Chateau La Tour Blanche, Sauternes 1er Cru, 2003
Sauternes and its satellites are the most over-hyped region and style in Bordeaux. And I don't like them much any more. I've said it before, and its acolytes can only kill me once. But this is quite nice. The acidity is very low, as is often the case in the region (which is why I always veer towards German, Loire and Tokay dessert wines, where the acidity is sanctioned, preserved, even championed) but the botrytis funk saves the day.
Tuesday, June 21, 2016
Domaine Marquis d'Angerville, Volnay, 2013
Lushly perfumed, a sexy, silky glove covering an earthy core of black cherries, with the cool, languid elegance I have found in the wines of the Domaine in the past - albeit without the detailed complexity and depth of the Premier Crus. The big picture is, I'm very pleased with it. (May 6, 2016)
Bourgogne Crown, 345 NIS.
Château Haut-Bergey, Pessac-Leognan, 2008
I don't like young Bordeaux much, and 8 years old is a young Bordeaux, even for 2008, which is a good, yet friendly vintage. The nose is excellent, black fruit with smoke and rock, but the tannins are still bitter, even after a couple of hours. At the core is the classic claret form and the Pessac accouterments of minerals and smoke that I mentioned. The modern wine making doesn't take it into the realms of over-extraction, but there is a bland polish that renders it a bit too safe and round. (May 7, 2016)
Wine Route, this cost me 150 NIS in futures, wow, I can't believe we could once buy good Bordeaux for that price.
Domaine des Lises, Crozes-Hermitage, Equis, 2014
This is the domaine of Maxime Graillot, son of Crozes legend Alain (arguably the best producer in town). Pere Graillot goes for whole clusters, whereas Maxime de-stems, which might account for the the plusher, less tannic result - yet Maxime also works at the family domaine and has retained some stylistic touches. The end result is a floral, complex wine with velvety, limpid, effortlessly succulent fruit hinting at bacon. (May 13, 2016)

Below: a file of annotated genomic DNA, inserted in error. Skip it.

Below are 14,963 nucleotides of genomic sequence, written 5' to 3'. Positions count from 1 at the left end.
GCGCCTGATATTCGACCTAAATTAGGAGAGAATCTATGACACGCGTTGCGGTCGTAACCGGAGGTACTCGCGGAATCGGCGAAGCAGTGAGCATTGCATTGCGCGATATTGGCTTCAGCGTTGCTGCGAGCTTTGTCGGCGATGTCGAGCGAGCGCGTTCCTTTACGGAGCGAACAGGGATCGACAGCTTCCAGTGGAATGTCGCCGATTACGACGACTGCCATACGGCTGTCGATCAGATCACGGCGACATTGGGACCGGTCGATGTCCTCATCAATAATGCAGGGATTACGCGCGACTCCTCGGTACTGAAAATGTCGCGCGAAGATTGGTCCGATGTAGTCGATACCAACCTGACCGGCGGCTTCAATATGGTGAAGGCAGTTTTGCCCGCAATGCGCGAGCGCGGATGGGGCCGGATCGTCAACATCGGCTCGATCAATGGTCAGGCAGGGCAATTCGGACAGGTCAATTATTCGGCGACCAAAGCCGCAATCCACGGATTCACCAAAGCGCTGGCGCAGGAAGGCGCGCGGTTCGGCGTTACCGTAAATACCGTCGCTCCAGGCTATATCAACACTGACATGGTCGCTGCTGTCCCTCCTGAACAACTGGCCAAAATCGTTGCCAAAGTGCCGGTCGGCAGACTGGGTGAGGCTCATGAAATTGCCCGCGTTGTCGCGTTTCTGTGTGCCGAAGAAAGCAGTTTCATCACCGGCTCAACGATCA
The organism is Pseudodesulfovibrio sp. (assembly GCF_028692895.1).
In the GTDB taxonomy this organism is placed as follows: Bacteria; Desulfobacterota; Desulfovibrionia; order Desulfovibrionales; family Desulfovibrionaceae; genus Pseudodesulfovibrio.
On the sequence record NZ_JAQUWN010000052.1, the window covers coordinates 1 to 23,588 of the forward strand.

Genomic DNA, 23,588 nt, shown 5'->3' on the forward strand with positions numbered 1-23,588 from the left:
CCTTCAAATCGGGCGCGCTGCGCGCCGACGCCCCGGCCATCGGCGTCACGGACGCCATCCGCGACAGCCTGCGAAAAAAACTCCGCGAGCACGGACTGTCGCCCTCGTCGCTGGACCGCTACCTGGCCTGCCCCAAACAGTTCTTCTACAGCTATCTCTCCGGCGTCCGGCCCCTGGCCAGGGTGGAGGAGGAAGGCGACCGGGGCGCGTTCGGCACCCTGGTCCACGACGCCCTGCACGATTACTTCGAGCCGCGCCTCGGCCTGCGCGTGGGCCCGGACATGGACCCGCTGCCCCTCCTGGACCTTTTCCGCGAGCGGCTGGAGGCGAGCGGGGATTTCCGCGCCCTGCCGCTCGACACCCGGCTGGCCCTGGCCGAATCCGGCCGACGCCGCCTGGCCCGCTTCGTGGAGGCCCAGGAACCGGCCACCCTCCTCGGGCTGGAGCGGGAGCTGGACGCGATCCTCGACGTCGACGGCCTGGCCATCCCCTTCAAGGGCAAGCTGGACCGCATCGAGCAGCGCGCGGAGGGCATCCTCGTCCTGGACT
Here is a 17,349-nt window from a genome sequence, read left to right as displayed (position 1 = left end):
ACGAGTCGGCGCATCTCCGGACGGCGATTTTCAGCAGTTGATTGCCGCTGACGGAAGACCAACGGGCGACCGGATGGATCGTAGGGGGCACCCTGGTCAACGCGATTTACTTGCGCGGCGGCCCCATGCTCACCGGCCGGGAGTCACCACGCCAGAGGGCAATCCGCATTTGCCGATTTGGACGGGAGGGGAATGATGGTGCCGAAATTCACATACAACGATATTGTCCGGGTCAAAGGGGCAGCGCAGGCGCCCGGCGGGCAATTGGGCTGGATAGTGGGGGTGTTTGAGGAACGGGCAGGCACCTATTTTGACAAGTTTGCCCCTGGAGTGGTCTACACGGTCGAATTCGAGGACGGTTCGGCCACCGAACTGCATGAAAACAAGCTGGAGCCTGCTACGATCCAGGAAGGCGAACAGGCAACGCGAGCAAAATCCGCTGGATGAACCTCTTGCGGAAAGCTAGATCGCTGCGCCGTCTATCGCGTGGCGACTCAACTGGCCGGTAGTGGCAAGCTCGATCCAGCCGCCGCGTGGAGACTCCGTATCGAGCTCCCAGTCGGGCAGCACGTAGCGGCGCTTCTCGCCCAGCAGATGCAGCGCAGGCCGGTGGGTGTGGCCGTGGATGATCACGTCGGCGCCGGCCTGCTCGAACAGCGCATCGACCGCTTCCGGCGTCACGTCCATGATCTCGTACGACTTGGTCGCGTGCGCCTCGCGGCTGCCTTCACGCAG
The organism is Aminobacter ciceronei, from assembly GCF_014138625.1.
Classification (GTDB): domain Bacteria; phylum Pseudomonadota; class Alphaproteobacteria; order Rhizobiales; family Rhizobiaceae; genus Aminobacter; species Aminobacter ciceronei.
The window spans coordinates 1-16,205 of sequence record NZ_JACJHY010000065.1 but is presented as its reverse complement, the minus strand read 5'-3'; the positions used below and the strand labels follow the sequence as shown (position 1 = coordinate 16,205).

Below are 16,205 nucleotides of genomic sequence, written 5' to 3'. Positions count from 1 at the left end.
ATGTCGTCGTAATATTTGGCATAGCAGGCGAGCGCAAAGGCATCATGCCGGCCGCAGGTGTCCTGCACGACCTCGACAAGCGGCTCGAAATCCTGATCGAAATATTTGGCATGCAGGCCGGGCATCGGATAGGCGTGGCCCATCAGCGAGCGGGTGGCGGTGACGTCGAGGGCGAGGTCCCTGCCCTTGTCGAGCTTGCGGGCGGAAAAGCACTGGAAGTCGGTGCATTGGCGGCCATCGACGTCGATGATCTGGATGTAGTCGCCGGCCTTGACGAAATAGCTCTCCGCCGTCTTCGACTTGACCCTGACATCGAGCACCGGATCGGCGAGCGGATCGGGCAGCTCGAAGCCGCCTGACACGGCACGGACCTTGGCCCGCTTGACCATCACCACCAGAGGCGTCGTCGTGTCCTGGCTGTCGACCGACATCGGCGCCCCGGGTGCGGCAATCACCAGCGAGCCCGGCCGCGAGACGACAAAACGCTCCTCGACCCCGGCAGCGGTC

Château du Hureau, Saumur-Champigny, Lisagathe, 2010
I knew this is Hureau's 'serious' wine, I just didn't expect it to still be this seriously closed. It's brooding, almost petulant, monolithic black fruit, which is adorned by notes eucalyptus and distracts, at first, with alcoholic band-aid funk. Later, I find hints of black pepper and ozone drenched earth. Cabernet Franc doesn't produce massive wines in the Loire, and this isn't a massive wine, but it does impress as dense and it's almost aggressively tannic, and so tight, it seems like it still hasn't escaped the cold cellars of the Chateau, and won't for at least five years (cue Dylan, "You Ain't Goin' Nowhere"). (May 26, 2016)
Fat Guy, 170 NIS.
Lewinsohn, Garage de Papa, Blanc, 2014
The trend is to be anti-oak, and I've been guilty of that. But oak is useful and, for certain, grapes, necessary. Chardonnay takes to it - there's a reason it's used to such an extent in its homeland in the Cote d'Or. Lewinsohn models his Chardonnay on the Cote and so the oak is obvious, both in the the texture on the palate and the aromas of roasted nuts and flint it coaxes. Knowing how this wine behaved in past vintages and in different stages of its life, and judging by the balanced ripeness of the fruit, I suspect that the oak will become less obvious in a couple of years. But you can still enjoy it now, for two reasons. One, the quality of the fruit provides enough pleasure. And two, the subtle and precise winemaking technique is, in itself, an intellectual pleasure to witness. (May 27, 2016)